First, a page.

MPBN: Penobscot Nation helping tribal members get homes
"Until last year, Jason and Jessica Sockbeson were raising their three small children in an apartment in Bangor. Jason was finishing his associates degree and working full-time for a utility company, and Jessica worked nights. They weren't sure they'd ever become homeowners, until they heard about a development in Jason's home community of Indian Island.

"It's like low-cost, affordable housing for us, for a young family," Jason Sockbeson says. "We're both 25 years old and we moved up here from Bangor, living in an apartment in Bangor and our mortgage now is actually less than we were paying for rent in Bangor."

The Sockbeson's new four-bedroom house is modest but modern. It even has a solar panel on the roof. "The energy efficiency of the house, too, helps with the bills and stuff," he says. "There's solar panels on top of the house that you can see and that helps with the hot water. And there's, like, radiant heat. My understanding was that houses were engineered, they weren't just designed, they were engineered in order to be energy efficient. So like all the windows, it came fully furnished with all the appliances, everything was just geared towards making it energy efficient."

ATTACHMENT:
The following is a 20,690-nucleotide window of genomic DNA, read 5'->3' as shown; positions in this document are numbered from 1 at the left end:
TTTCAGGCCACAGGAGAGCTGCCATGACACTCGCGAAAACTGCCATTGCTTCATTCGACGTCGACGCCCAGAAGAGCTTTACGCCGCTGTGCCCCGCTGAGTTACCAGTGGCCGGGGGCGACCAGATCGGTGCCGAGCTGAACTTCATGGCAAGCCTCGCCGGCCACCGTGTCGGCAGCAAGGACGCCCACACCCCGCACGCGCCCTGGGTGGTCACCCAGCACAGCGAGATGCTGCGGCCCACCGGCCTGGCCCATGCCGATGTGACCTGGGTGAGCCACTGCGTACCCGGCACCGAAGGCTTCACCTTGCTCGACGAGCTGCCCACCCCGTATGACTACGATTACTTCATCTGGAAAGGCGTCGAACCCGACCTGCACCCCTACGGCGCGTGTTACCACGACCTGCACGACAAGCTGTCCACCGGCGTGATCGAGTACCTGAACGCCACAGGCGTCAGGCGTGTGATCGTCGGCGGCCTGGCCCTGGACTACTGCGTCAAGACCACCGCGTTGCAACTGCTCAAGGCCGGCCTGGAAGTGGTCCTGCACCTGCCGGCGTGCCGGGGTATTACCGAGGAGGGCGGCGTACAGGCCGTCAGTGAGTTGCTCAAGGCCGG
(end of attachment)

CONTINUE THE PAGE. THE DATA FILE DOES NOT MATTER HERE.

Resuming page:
The home is part of a subdivision where each home costs between $175,000 and $200,000 to build. Subsidies from the Penobscot Indian Nation and grants from the federal stimulus package allowed the homes to be sold to families like the Sockbesons for about $125,000, at an interest rate of about 4 percent.

"Prior to 1980, there's never been a mortgage on the island at all -- only a tribal person could own land. It prevented banks from lending money because in the event of a foreclosure they couldn't get at the property," says Penobscot Nation Housing Director Craig Sanborn."

Get the Story:
Program Boosts Home Ownership among Maine's Tribal Members (Maine Public Broadcasting Network 6/9)
Indian Island Family Enjoying Energy Efficient Home (WABI-TV 6/9)